Results : A total of 50,254 patient eyes were included. The percentages of progression to PDR in 5 years differed by baseline DR severity: No DR (2.2%), mild (13.0%), moderate (27.2%), and severe NPDR (45.5%). Compared to no DR, the hazard of progressing to PDR in patient eyes that presented with mild, moderate, and severe NPDR were 6.71 (95%CI 5.46 to 8.24, p=2x10-16), 14.80 (95%CI 12.10 to 18.09, p=2x10-16), 28.19 (95%CI 22.92 to 34.67, p=2x10-16), respectively. In comparison to no DR, the eyes with mild, moderate, and severe were 2.56 (95%CI 1.91 to 3.42, p=2.36x10-10), 5.60 (95%CI 4.26 to 7.36, p<2x10-16), 5.60 (95%CI 4.26 to 7.36, p<2x10-16) times more likely to develop VH, respectively.

In the subanalyses that only included eyes with severe NPDR, the eyes with IRMA had a significantly increased hazard of developing PDR (Hazard Ratio (HR) 1.77, 95% CI 1.25-2.49, p=0.0013), while those with 4 quadrant dot blot hemorrhages (4Q DBHs) had an increased hazard of developing VH (HR 3.84, 95% CI 1.39-10.62, p=0.0095), compared to those with venous beading.

Conclusions : Baseline severities and features are key prognostic factors for PDR. IRMA increases risk of PDR while 4Q DBHs increases risk of VH. Clinical features of DR may help guide screening intervals and future clinical studies on DR progression.

This is an abstract that was submitted for the 2017 ARVO Annual Meeting, held in Baltimore, MD, May 7-11, 2017.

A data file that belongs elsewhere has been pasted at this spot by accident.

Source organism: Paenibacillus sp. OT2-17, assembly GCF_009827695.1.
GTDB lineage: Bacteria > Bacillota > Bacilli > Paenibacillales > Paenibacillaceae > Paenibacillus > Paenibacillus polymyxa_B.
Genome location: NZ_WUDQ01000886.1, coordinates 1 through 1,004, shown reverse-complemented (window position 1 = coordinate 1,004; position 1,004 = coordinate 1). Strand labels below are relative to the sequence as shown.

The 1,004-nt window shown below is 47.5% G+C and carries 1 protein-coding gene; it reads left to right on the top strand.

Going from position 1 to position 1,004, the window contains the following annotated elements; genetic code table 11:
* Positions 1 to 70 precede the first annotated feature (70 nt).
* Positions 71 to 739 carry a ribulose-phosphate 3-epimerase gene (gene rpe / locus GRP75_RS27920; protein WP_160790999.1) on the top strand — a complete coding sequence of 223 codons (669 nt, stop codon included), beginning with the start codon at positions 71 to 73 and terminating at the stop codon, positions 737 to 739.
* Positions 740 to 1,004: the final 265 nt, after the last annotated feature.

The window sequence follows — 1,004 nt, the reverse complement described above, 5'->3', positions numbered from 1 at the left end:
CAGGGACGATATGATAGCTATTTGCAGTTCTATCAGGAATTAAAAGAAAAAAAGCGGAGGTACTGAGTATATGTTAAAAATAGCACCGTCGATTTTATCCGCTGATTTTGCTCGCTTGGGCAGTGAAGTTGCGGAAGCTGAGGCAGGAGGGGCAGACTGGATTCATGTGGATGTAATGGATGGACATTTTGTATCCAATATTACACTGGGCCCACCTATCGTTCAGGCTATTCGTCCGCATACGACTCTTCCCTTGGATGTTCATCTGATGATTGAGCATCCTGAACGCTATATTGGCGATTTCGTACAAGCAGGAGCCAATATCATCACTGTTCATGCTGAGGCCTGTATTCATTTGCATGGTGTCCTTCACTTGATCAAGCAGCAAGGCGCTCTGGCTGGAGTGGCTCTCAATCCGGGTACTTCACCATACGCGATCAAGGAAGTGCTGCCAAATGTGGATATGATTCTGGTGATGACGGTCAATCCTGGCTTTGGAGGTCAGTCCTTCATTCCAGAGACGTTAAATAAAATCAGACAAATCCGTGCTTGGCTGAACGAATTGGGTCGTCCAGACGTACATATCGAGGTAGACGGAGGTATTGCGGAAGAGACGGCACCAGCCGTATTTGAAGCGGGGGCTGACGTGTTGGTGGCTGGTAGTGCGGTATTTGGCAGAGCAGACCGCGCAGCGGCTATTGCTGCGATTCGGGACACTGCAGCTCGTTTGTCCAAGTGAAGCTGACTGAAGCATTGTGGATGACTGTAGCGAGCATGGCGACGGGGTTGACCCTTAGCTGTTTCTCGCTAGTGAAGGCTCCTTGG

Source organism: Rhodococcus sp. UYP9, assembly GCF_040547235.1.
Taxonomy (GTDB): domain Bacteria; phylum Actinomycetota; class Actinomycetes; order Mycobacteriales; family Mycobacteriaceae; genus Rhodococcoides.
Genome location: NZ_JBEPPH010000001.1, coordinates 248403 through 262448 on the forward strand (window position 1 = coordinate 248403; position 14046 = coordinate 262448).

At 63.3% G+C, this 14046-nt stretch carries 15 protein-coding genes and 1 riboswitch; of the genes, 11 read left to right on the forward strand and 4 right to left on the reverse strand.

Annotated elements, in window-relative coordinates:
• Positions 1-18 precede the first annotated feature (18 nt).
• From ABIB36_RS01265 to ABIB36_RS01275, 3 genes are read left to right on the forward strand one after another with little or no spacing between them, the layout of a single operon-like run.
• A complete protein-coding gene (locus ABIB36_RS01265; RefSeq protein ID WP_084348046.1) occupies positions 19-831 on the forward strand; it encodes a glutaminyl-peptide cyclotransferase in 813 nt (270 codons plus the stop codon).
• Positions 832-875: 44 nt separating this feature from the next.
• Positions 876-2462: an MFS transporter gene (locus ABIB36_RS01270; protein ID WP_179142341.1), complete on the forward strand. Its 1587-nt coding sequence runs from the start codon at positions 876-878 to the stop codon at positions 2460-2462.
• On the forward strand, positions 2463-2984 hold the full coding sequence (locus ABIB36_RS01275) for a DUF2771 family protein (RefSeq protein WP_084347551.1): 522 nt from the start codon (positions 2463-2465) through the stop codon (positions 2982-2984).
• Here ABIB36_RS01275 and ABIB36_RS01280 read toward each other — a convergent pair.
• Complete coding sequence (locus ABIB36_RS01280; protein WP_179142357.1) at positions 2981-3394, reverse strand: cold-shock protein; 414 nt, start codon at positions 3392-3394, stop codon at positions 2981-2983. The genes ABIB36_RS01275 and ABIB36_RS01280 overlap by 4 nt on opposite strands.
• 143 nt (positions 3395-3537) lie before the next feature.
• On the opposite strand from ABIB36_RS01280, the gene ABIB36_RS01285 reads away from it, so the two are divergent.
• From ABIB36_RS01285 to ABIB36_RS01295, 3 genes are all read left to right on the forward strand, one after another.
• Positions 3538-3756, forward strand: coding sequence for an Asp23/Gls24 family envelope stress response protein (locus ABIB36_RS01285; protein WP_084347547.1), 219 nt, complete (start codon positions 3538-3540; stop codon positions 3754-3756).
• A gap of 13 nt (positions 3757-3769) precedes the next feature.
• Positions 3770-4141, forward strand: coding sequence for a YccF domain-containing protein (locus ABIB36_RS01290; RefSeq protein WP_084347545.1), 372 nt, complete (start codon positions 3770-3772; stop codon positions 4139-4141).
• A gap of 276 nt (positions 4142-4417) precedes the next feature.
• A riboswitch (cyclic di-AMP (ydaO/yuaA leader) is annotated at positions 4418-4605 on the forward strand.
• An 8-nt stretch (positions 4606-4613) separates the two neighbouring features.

Figure 1. Kaplan-Meyer curves stratified by baseline severity of diabetic retinopathy (DR). A, progression to proliferative diabetic retinopathy, B, progression to vitreous hemorrhage (VH). x-axis, time in year. y-axis; percentage of patient eyes at risk; NPDR, non-proliferative diabetic retinopathy. Shaded areas, 95% confidence intervals

Figure 1. Kaplan-Meyer curves stratified by baseline severity of diabetic retinopathy (DR). A, progression to proliferative diabetic retinopathy, B, progression to vitreous hemorrhage (VH). x-axis, time in year. y-axis; percentage of patient eyes at risk; NPDR, non-proliferative diabetic retinopathy. Shaded areas, 95% confidence intervals

 

Figure 2. Kaplan-Meyer curves stratified by presence of baseline clinical features. A, progression to proliferative diabetic retinopathy. B, progression to vitreous hemorrhage(VH). x-axis, time in year. y-axis; percentage of patient eyes at risk; IRMA, intraretinal microvascular abnormalities; DBH, dot blot hemorrhages. Shaded areas, 95% confidence intervals

Figure 2. Kaplan-Meyer curves stratified by presence of baseline clinical features. A, progression to proliferative diabetic retinopathy. B, progression to vitreous hemorrhage(VH). x-axis, time in year. y-axis; percentage of patient eyes at risk; IRMA, intraretinal microvascular abnormalities; DBH, dot blot hemorrhages. Shaded areas, 95% confidence intervals